Tiger Woods entered the NBC broadcast booth on Saturday for a post-round interview with Dan Hicks and David Feherty after a third round 70. Much like the rest of the week, it was a round that featured many highs and lows, but there was definitely more positive than negative to discuss considering the sixteen months that have gone by since he last teed it up. At one point during that round, he sat just two shots back of the leaders but by the end of the day, he was eleven shots behind thanks to a few loose swings and some great play by Hideki Matsuyama. Ultimately, Matsuyama would go on to win the event by two shots over Henrik Stenson, with Tiger finishing fourteen shots back in 15th place.
Well, here we are again.
In a few days, Tiger Woods will (hopefully) make his most recent long awaited comeback at the Hero World Challenge in the Bahamas. The tournament is a small 18-man field that benefits Tiger’s foundation and features some of the best players in the world, along with a good sized purse of $3.5 million and OWGR points up for grabs. It’ll be the first time that anyone has seen Tiger on the course in a competitive tournament in sixteen months, as he last teed it up at the 2015 Wyndham where he finished tied for tenth.
He begins his latest comeback attempt on Thursday, paired with Patrick Reed with a tee time of 12:00 PM ET. Below, I’ve answered some questions on his return and what we should expect this week and beyond.
We’re nearing the end of November, which means that golf isn’t exactly top of mind for a lot of people. Sports is really at its peak at this time of year, with important and entertaining games happening in basketball, football, hockey and soccer. Golf, especially in their “offseason”, just can’t compete week in and week out with that kind of firepower.
However, I’m here to tell you that this week is a little different. The World Cup of Golf, a 72-hole stroke play team event with both foursome and fourball play, is happening this week from Kingston Heath in Australia, and you should absolutely make some time for it.
Hideki Matsuyama won the 2016 WGC-HSBC Champions event in China last night, finishing at 23-under par and cruising to a seven shot win over Henrik Stenson and Daniel Berger. It’s Matsuyama’s tenth win as a professional, and third on the PGA Tour after wins at the 2014 Memorial and 2016 Waste Management. Full highlights of Matsuyama’s final round are below.
We’re only a couple days out from the start of the 2016 Ryder Cup, and everything has started to take shape. Here are three questions for each team as we get ready to watch Europe and the USA go head to head.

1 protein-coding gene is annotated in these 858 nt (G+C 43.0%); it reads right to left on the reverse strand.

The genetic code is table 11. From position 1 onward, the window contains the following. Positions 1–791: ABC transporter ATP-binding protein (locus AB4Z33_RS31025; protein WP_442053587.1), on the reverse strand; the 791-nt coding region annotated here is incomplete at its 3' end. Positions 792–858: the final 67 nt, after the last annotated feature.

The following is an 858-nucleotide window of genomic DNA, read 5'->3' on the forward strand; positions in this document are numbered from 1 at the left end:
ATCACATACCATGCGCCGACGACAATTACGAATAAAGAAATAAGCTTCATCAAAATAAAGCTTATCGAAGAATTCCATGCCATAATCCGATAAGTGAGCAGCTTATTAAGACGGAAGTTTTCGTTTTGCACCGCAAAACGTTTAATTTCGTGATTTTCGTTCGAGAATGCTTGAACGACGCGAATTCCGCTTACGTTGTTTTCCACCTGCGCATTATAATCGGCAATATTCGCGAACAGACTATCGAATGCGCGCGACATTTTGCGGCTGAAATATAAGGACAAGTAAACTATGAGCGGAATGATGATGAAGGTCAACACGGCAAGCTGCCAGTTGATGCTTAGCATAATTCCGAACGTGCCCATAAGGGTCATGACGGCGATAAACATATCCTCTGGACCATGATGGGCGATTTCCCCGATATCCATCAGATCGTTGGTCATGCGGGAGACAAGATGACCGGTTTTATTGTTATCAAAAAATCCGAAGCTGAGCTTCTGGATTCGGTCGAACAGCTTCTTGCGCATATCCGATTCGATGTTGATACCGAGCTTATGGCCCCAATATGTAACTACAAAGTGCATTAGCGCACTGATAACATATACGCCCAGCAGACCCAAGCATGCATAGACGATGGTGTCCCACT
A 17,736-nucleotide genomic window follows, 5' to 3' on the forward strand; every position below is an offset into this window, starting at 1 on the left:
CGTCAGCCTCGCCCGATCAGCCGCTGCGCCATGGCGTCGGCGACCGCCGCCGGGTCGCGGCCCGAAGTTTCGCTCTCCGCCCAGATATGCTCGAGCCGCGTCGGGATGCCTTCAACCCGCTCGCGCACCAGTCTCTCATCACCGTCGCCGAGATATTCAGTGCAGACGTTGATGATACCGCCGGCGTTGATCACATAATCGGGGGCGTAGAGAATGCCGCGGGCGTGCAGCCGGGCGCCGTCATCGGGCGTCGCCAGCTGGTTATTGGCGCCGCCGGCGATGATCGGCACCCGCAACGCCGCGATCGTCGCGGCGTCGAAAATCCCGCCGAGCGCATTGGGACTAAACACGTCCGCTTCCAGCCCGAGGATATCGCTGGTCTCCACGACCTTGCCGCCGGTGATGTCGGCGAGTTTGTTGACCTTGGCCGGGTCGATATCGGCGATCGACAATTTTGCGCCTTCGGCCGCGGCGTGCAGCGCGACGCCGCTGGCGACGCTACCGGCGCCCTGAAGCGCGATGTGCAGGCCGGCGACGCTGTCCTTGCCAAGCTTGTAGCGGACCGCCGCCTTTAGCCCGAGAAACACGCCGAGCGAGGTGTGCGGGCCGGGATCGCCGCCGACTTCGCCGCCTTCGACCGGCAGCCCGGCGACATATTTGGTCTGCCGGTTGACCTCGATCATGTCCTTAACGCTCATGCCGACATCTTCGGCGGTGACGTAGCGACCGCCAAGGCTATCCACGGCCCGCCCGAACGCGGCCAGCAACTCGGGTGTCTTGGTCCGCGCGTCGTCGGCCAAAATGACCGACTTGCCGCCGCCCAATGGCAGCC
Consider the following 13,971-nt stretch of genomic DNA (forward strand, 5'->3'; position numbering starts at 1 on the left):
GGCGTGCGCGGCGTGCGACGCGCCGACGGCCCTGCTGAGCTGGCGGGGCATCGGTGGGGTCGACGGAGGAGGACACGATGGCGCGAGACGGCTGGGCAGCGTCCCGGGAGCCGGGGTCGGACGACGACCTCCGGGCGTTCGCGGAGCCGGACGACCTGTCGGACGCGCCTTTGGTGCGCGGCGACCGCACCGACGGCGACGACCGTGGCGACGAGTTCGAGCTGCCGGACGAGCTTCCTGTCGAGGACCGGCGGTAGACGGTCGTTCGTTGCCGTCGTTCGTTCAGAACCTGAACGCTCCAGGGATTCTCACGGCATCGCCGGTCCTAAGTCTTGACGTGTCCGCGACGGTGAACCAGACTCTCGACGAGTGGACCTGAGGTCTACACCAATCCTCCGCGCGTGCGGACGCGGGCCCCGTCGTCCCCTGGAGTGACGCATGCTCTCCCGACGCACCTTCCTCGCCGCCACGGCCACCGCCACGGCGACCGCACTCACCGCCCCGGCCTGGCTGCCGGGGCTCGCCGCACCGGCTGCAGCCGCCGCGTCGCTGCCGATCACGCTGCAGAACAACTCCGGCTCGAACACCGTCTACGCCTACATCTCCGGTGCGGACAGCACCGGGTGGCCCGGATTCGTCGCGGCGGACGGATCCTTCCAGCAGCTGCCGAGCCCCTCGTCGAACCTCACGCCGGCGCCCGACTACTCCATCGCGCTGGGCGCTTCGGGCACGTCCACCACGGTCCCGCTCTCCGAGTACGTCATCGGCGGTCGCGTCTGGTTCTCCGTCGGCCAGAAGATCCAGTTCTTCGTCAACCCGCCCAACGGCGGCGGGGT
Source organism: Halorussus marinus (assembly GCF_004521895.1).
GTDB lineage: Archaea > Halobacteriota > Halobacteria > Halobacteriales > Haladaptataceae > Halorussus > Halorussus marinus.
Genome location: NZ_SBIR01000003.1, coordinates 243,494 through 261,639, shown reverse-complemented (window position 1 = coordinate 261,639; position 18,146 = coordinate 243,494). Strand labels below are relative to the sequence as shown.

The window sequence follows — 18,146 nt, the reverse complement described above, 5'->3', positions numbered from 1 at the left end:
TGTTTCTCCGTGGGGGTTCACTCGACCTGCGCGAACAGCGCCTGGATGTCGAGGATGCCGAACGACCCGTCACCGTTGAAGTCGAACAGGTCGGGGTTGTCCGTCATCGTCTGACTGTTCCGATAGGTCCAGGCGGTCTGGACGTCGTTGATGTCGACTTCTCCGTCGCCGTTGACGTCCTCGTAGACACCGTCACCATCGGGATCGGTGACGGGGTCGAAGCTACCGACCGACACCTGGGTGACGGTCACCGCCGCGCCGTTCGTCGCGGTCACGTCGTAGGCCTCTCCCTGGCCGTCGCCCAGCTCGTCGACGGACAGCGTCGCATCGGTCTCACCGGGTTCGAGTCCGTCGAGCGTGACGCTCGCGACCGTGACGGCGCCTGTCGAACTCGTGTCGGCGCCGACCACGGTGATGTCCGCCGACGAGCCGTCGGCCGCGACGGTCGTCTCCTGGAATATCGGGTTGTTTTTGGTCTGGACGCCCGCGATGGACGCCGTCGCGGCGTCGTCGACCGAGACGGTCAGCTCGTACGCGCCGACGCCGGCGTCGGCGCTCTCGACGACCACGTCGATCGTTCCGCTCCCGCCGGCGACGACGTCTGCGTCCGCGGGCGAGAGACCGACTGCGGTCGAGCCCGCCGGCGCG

The best event in golf is finally back, as Team USA and Team Europe are at Hazeltine National Golf Club in Minnesota for the 2016 Ryder Cup. Here are ten predictions before the first ball is in the air on Friday morning.
Below, you’ll see records for all twenty-four players competing this week at the 2016 Ryder Cup. I’ve split out the records into five categories:
- Ryder Cup Singles: How each player has fared in the Sunday singles at the Ryder Cup
- Ryder Cup Team: Records for each player in both the fourball and foursome format at the Ryder Cup
- Overall Singles: Records across all competitions in singles play (ie. WGC-Match Play, Volvo Match Play, etc.)
- Overall Team: Fourball, foursome and greensome records in all team competitions
- Overall Match Play Record: Everything combined into one overall record.
As always, you can click on each player’s name to get a full record with exact details on the matches.
It goes without saying that the Ryder Cup is one of golf’s premier events, and there’s an argument to be made that it’s actually number one on that list. Being Canadian, I don’t have an actual rooting interest in who wins it every other year, but it’s so much fun that I can honestly say that even without my own national pride on the line, I think it’s actually the event that I look forward to more than any other.
We all know the reasons behind why it’s so good, but I think one of the underrated aspects of it is that we get to see newer faces each time out playing for their country and you really do get to see a whole different side to them that you don’t get to see on a weekly basis. There’s a passion for this event that is truly unrivalled in the game, probably best exemplified by players like Patrick Reed and Ian Poulter, who make it must watch TV. Now, while Davis Love has so far declined to introduce any new players to his roster (much to the chagrin of the entirety of Golf Twitter), Darren Clarke’s European side will feature six rookies in Danny Willett, Rafa Cabrera-Bello, Chris Wood, Matthew Fitzpatrick, Andy Sullivan and Thomas Pieters, with all but Pieters qualifying on their own via the two European points lists. If it feels like there’s a changing of the guard here, that’s probably accurate and not just for Europe. It’s very easy to see that the American side, despite players like Reed, Jordan Spieth and Brooks Koepka, is looking a little on the aged side.
One thing has become obvious over the past few weeks as it relates to the Ryder Cup captain’s picks for Davis Love III and Darren Clarke: they don’t really have it easy. In Clarke’s case, he had the good kind of problem where a bunch of players were playing well for his three final slots and he had to make a tough call, while Love seems to be dealing with the opposite. His four picks, three of which he made on Monday with one more coming after the Tour Championship, are coming from a pool of players who have underwhelmed for the vast majority of 2016.